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Tuesday, August 16, 2016
Ind. Decisions - Court of Appeals issues 2 opinion(s) today (and 11 NFP memorandum decision(s))
For publication opinions today (2):
In State of Indiana v. Yvonne S. Morgan , a 12-page opinion, Judge Bradford writes:
In September of 2014, Appellant-Plaintiff the State of Indiana charged Appellee-Defendant Yvonne Morgan with Class B felony conspiracy to commit dealing in a schedule III controlled substance and Class C felony corruptIn Harry L. Lacy v. State of Indiana, an 11-page opinion, Judge May writes:
business influence. Approximately one year later, Morgan moved to dismiss the charges against her, and the State filed an amended information charging Morgan with two counts of Class B felony conspiracy to commit dealing in a schedule III controlled substance, Class C felony corrupt business influence, and three counts of Class B felony aiding dealing in a schedule III controlled substance. Morgan filed a renewed motion to dismiss all of the charges against her, which motion the trial court granted. The State now appeals, arguing that the trial court abused its discretion in granting Morgan’s motion to dismiss. Because we agree, we reverse and remand with instructions to reinstate the charges against Morgan. * * *
We conclude that the trial court abused its discretion in dismissing the criminal charges against Morgan on the basis that the facts alleged did not constitute criminal offenses. We further conclude that Morgan has failed to establish that the criminal statutes in question were void for vagueness as applied to her. We therefore reverse the judgment of the trial court and remand with instructions to reinstate the criminal charges against Morgan.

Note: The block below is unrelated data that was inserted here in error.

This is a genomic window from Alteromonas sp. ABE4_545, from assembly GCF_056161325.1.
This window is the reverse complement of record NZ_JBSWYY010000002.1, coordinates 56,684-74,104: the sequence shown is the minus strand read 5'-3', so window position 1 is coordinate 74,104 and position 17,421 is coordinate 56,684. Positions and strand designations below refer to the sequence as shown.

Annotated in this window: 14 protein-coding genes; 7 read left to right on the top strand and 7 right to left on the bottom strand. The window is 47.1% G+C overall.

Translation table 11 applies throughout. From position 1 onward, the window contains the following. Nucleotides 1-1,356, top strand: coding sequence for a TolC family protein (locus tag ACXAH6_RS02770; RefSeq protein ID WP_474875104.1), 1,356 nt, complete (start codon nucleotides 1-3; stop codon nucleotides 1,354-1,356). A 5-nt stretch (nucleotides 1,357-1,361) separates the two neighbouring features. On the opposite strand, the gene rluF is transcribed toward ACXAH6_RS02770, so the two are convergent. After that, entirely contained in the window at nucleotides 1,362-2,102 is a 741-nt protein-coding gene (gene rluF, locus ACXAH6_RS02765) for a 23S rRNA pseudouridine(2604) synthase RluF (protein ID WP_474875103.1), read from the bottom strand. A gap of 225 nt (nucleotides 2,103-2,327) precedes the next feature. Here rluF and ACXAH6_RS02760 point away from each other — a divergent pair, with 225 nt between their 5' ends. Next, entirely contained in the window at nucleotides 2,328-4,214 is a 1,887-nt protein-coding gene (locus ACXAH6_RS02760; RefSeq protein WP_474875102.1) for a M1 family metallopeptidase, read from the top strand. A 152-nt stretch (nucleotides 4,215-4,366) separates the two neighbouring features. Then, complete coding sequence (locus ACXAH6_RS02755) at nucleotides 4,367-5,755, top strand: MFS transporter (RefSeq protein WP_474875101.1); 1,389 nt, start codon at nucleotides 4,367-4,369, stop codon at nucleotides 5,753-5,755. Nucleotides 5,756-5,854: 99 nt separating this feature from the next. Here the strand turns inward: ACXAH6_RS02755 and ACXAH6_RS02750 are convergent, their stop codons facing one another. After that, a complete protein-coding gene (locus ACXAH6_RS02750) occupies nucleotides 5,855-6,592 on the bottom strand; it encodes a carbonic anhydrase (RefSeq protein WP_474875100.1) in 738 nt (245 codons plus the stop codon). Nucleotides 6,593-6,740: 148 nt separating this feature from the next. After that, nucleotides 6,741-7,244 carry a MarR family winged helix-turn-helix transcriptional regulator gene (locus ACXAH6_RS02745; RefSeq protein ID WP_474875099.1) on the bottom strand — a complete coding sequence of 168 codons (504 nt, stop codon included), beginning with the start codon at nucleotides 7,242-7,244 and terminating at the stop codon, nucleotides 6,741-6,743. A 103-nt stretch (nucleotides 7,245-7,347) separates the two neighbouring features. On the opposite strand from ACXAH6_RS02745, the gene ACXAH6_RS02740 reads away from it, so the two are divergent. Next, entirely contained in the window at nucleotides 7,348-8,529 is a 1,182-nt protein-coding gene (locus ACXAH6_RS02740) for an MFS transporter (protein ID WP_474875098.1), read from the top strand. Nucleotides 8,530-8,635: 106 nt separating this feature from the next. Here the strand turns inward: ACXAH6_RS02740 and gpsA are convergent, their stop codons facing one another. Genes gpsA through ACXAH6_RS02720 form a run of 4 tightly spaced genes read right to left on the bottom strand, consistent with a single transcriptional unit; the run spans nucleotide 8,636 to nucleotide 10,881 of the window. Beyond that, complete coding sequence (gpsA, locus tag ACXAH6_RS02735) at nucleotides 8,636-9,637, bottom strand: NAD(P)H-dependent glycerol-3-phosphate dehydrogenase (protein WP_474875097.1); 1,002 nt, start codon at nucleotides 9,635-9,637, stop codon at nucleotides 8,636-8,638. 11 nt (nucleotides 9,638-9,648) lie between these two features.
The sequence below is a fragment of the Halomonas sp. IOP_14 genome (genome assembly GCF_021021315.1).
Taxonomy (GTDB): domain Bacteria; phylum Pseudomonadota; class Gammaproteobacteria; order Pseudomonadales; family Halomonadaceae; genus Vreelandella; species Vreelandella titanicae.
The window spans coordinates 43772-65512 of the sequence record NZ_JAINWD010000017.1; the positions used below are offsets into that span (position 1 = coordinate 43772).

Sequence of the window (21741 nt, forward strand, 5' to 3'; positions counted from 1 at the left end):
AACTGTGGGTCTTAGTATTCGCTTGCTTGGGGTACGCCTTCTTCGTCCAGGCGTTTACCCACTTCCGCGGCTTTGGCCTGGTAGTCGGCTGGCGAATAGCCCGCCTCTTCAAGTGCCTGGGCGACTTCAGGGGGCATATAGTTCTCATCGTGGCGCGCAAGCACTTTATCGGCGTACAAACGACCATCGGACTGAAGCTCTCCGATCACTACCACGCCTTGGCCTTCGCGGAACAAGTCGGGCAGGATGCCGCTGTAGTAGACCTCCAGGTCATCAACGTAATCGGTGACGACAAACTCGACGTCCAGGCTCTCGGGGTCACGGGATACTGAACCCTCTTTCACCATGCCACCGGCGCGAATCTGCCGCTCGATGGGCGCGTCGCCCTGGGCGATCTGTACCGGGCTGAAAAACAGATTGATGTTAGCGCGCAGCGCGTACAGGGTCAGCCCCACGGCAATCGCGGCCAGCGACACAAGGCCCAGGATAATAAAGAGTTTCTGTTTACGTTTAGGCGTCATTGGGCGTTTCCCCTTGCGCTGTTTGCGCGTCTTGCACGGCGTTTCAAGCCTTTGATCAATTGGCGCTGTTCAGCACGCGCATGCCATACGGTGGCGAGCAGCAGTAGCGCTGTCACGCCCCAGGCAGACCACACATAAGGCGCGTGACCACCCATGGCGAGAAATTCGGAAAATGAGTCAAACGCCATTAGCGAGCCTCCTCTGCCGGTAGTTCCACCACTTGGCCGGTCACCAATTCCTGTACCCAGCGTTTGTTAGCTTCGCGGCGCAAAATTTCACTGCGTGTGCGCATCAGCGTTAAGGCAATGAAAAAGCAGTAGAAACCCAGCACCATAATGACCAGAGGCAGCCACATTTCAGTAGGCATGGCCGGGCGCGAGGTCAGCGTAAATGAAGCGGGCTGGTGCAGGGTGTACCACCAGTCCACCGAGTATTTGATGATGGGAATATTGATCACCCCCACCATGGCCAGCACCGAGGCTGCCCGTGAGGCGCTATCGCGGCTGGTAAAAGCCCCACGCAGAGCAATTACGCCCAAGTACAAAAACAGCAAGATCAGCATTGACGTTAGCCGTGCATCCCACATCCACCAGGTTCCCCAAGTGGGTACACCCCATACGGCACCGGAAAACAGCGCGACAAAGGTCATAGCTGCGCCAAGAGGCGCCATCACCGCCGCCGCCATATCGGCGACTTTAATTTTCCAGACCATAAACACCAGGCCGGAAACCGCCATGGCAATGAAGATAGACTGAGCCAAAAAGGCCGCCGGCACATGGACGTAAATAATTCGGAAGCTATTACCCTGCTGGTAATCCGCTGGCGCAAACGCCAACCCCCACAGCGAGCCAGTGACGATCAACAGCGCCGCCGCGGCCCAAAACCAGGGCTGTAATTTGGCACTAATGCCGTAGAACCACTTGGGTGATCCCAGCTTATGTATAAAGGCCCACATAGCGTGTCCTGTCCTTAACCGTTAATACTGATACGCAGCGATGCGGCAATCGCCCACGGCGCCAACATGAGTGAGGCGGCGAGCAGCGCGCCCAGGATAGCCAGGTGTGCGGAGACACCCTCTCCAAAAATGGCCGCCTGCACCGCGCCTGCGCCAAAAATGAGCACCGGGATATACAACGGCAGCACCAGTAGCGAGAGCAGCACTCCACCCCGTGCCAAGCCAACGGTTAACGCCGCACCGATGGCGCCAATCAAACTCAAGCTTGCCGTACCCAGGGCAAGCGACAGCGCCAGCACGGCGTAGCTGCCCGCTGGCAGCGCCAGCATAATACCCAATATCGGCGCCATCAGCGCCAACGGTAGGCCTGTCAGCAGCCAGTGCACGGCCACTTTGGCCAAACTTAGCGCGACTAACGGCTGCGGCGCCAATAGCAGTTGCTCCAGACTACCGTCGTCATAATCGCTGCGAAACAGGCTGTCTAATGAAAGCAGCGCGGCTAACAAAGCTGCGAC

Harry L. Lacy appeals his conviction of Level 6 felony identity deception arguing the trial court abused its discretion by declining to give his tendered jury instructions. He also claims the prosecutor committed misconduct by arguing Lacy had the burden to prove an affirmative defense. * * *NFP civil decisions today (4):
Because Lacy’s tendered instructions either incorrectly stated the law or were not supported by the record, the trial court did not abuse its discretion by declining them, and the prosecutor did not commit misconduct by discussing the elements as outlined in the court’s instructions. Accordingly, we affirm.
NFP criminal decisions today (7):
Posted by Marcia Oddi on August 16, 2016 11:26 AM
Posted to Ind. App.Ct. Decisions